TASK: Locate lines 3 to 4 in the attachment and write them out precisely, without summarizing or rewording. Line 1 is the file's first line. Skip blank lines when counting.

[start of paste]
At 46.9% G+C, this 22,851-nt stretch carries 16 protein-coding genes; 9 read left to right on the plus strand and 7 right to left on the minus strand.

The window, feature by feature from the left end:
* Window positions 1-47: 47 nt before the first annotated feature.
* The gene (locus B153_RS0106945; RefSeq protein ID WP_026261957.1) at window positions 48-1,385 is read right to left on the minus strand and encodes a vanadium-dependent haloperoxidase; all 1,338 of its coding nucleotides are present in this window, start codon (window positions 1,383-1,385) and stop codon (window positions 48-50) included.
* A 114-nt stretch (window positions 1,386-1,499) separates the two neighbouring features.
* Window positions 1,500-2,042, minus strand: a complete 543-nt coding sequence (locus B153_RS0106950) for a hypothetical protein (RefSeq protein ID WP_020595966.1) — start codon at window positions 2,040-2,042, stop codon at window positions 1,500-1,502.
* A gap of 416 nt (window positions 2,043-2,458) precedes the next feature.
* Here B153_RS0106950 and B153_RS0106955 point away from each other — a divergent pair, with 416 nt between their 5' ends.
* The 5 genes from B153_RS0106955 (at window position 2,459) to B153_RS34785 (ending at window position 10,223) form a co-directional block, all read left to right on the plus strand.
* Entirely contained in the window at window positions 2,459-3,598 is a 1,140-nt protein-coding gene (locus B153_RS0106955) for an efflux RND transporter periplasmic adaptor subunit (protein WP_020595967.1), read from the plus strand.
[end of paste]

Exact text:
* Window positions 1-47: 47 nt before the first annotated feature.
* The gene (locus B153_RS0106945; RefSeq protein ID WP_026261957.1) at window positions 48-1,385 is read right to left on the minus strand and encodes a vanadium-dependent haloperoxidase; all 1,338 of its coding nucleotides are present in this window, start codon (window positions 1,383-1,385) and stop codon (window positions 48-50) included.